Theatre department premiers ‘The Man Who Came to Dinner’


Photo submitted by Elsa Persson

Seniors Aurora Hiveley and Isabella Portelli rehearse in the auditorium on Oct. 27 for their upcoming play performances.

Taylor Lee, Distrubtion Reporter

This year’s fall play is “The Man Who Came to Dinner”written by George S. Kaufman and Moss Hart. It is a hilarious, light-hearted, romantic comedy starring some talented theatre students. Seniors Frank Madsen and Aurora Hiveley are the leads in the play.

The show’s director, theatrical coordinator and producer Grif Sadow, is excited to hold performances in the auditorium on Nov. 2-4, 8-10. This is the first “drawing room” comedy piece this group of theatre students have done, according to him.

“So far it has been great! Everyone is working hard and [are] fun to work with and [are] really funny,” Sadow said.

Madsen plays Sheridan Whiteside, an outrageous radio personality from the 1930s, who slips on a patch of ice and is house-bound in small town Ohio for a few weeks.

Madsen explained why he auditioned for the play, “It was a fun opportunity that I took advantage of. I’ve always enjoyed theatre and being in shows. Just being with the other cast members and rehearsing with them is super fun. Everyone’s energy is always peak when we’re in rehearsal.” 

Our satisfaction comes on opening night, when it’s done, and we get to see an audience coming to enjoy.”

— Brian McTeir

Hiveley plays Maggie Cutler, Whiteside’s down-to-earth, organized and introverted assistant. Hiveley mentioned that she wanted to be involved in theatre this year and she thought “The Man Who Came to Dinner” was the perfect and fun way to get involved.

“I’ve been doing theatre since junior high and I’ve always really enjoyed it. [The fall play] was the thing that I was really excited about doing,” Hiveley said. “It’s been a really fun time, even just rehearsing, because everybody’s been able to have so much fun doing it.”

Senior Isabella Portelli plays Mrs. Stanley, the mother of the house where Sheridan Whiteside finds himself bedridden. Mrs. Stanley tries to make everything perfect for the surprise celebrity guest and, of course, from that hilarity ensues. Portelli is versed in the spring musical, but mentioned that she has never participated in the fall play and wanted to be in it during her final year in high school.

“[Rehearsal is] just really enjoyable and the play itself is really funny and humorous. [The cast] just really have a fun time together,” Portelli said.

Fun, humor and detail are at the core of this production. The technical team poured their heart and soul into the set, props, costume designs, lights and sounds. The immaculate arches that appear on center stage were designed by the technical team themselves this year, something they have not done in the past.

“I’ve been doing tech for the shows since tenth grade. I like it a lot. I like all the behind the scenes work… We designed the set ourselves this year instead of hiring an outside person to design the set. So it’s been interesting to see it from having nothing on paper, to designing the set and having [a bit of the set] up on stage right now,” senior Anne Sullivan, a member of the technical team leaders, said.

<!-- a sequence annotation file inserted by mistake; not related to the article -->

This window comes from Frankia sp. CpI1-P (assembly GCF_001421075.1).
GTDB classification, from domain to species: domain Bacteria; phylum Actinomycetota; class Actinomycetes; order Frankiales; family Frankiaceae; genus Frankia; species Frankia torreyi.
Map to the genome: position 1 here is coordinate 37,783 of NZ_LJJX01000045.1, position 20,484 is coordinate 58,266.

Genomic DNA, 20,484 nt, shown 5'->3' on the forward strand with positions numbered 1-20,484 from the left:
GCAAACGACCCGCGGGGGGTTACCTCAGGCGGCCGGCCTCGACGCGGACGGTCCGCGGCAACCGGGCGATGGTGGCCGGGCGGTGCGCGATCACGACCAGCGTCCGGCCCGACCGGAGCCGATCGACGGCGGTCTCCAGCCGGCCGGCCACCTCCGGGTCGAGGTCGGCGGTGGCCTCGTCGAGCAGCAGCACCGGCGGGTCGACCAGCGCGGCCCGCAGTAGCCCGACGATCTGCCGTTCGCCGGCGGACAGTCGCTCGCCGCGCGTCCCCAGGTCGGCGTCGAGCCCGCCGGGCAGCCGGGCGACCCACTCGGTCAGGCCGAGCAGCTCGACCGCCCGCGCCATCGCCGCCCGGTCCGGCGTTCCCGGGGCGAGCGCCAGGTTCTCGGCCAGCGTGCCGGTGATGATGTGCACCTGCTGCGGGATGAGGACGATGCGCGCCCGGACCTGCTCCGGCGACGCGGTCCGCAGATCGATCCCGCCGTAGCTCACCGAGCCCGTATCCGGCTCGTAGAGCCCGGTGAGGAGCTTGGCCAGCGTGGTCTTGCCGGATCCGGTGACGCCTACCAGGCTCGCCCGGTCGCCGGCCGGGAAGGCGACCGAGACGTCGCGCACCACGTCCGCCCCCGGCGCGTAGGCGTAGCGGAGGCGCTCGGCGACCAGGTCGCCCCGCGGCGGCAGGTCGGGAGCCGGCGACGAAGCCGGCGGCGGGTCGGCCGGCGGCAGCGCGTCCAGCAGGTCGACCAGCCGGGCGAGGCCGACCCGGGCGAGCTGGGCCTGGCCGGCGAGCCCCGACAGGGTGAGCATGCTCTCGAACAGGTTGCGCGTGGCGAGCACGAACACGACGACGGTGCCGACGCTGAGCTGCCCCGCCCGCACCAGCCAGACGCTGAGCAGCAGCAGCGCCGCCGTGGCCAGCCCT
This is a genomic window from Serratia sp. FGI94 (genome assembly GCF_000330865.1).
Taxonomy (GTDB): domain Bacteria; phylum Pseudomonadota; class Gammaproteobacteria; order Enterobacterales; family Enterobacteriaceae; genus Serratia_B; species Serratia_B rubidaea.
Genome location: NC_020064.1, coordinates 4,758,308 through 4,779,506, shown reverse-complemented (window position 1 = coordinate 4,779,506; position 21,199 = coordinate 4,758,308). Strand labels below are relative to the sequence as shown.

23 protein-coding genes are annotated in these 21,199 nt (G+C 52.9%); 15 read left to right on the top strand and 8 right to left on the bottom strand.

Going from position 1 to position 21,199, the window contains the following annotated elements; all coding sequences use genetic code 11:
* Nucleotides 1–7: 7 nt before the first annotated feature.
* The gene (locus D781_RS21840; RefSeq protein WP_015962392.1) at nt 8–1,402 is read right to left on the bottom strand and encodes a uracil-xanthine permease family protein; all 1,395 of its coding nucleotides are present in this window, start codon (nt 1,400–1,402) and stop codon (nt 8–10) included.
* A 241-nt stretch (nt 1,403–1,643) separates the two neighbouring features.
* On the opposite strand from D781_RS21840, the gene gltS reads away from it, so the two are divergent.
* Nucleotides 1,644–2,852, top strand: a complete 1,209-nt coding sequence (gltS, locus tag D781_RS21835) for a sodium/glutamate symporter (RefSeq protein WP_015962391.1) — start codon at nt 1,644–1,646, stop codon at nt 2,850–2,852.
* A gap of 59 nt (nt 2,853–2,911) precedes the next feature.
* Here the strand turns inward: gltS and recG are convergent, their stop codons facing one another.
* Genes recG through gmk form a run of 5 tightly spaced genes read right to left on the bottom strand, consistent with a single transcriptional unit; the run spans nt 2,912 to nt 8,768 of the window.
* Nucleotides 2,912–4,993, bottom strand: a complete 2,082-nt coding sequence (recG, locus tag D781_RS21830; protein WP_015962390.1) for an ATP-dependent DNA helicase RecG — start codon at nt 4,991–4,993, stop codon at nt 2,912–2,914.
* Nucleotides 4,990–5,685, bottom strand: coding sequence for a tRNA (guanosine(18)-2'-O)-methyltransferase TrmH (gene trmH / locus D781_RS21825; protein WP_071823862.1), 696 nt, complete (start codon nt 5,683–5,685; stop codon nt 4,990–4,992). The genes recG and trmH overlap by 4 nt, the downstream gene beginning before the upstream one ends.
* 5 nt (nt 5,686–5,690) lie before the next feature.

Auditorium technician Brian McTier has worked on theatre productions for a few years. He oversees “everything technical”; lighting, sound, set design, getting the set built, props and he helps his team wherever he is needed.

“My team does all the set building, as you can tell, they’re all over the place,” McTier explained. “Our satisfaction comes on opening night, when it’s done, and we get to see an audience coming to enjoy.”

McTier’s student led team does most of the elbow-grease work, both during production and performances. He explained how parts of his team are finished before performances and some parts start on opening night.

“Me? I’m stuck here until the end,” McTier added in good humor.

Another crucial part of the production of the play is the cast itself. If the tech side of production is the backbone of the play, the cast is the muscles.

Sadow explained if it was difficult to cast the play, “Yes, extremely, ” He said. “We had three times the number of auditioners than we needed in the cast. Everyone did such a great job in auditions it was hard to make the final decision.”

However, it worked out in the end. All the interviewees agree that the play was superbly cast by Sadow. The natural chemistry that the cast interacts with each other is another reason “The Man Who Came to Dinner” proved to be a great show to see.

“All of the actors that are in parts that they are in are really good fits for it… everybody is really willing to play and try new things and get outside of their box and do things that are really out there and funny,” Hiveley added.

Altogether, “The Man Who Came to Dinner” is a delightful, holiday-themed play that will keep the entire audience laughing and smiling the whole time. The entire cast and crew would love to invite all students and families to come watch the play. They have worked extremely hard to bring the production from idea, to paper, to reality. It is worth it.

Advance ticket sales are available to be purchased here.